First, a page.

Investments in federally qualified health centers have improved available services to patients, including mental-health and substance-abuse treatment, as well as counseling and staffing, says a new report published in the journal Health Affairs.
Health center funding yields gains: study
Study authors used information on federally qualified centers from 1996 through 2006 from the Uniform Data System, which is required for grantees of several primary-care system development programs that are administered by HHS' Bureau of Primary Health Care. According to the study, the number of federally qualified centers had increased to 1,200 in December 2007 from 750 centers in 2001. Meanwhile, federal funding also rose steadily, as these centers received about $550 million in 1990, about $925 million in 1999 and about $2 billion in 2007.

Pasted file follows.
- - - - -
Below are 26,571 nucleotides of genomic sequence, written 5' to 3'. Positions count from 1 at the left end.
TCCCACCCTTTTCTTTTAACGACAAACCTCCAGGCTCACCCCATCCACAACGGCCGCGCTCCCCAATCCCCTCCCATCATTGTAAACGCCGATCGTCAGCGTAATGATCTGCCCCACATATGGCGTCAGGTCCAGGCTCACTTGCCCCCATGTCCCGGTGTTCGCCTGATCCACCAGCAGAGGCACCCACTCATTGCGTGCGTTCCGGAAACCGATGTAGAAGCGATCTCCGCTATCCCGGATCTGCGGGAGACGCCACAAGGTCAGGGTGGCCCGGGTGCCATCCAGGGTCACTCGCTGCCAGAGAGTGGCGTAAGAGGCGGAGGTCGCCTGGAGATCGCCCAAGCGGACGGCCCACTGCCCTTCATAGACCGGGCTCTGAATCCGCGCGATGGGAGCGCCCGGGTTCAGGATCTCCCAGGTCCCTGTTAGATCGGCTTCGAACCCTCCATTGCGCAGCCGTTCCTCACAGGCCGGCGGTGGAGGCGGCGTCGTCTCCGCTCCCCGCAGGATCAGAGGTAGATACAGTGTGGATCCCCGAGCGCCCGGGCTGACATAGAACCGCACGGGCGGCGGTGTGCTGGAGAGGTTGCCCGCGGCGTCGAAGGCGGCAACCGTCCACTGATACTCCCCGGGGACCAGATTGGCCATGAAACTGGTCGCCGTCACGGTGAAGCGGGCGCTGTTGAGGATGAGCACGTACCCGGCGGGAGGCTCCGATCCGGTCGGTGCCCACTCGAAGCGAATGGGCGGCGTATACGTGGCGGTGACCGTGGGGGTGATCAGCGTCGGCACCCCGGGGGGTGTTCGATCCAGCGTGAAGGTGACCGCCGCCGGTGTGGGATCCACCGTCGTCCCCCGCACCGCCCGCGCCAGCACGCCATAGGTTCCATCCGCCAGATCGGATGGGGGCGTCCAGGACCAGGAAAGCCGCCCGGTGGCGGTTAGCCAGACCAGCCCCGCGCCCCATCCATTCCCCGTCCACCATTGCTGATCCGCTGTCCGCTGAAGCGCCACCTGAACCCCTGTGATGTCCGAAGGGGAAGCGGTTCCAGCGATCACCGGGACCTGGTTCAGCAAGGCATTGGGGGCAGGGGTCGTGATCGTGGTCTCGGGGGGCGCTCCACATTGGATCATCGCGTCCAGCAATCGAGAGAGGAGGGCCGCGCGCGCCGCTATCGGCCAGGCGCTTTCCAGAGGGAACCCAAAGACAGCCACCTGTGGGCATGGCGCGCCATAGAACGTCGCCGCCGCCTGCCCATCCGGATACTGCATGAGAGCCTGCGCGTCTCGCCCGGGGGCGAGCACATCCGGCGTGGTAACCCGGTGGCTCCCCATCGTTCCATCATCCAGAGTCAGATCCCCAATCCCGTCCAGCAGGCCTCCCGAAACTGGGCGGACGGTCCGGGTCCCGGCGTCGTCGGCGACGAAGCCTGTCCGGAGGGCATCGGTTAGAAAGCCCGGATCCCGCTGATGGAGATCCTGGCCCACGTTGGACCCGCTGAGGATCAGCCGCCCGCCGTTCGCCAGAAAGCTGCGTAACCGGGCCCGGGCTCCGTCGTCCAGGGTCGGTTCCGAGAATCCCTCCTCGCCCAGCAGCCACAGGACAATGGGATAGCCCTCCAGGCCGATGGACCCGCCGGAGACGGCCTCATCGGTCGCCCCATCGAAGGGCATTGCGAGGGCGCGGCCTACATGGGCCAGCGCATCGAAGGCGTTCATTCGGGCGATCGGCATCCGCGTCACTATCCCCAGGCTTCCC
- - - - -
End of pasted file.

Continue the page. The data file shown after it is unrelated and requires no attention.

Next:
The study found that three sources of revenue—federal, state/local and private/foundation—all had a positive effect on the number of sites operated by a federally qualified health center, as each additional $1 million of federal grant support led to an additional 1.5 sites being opened by the center. The study also found that every additional $500,000 in federal grants translates into treatment for 540 more uninsured patients, which represents about a 10% increase, on average, for each center.
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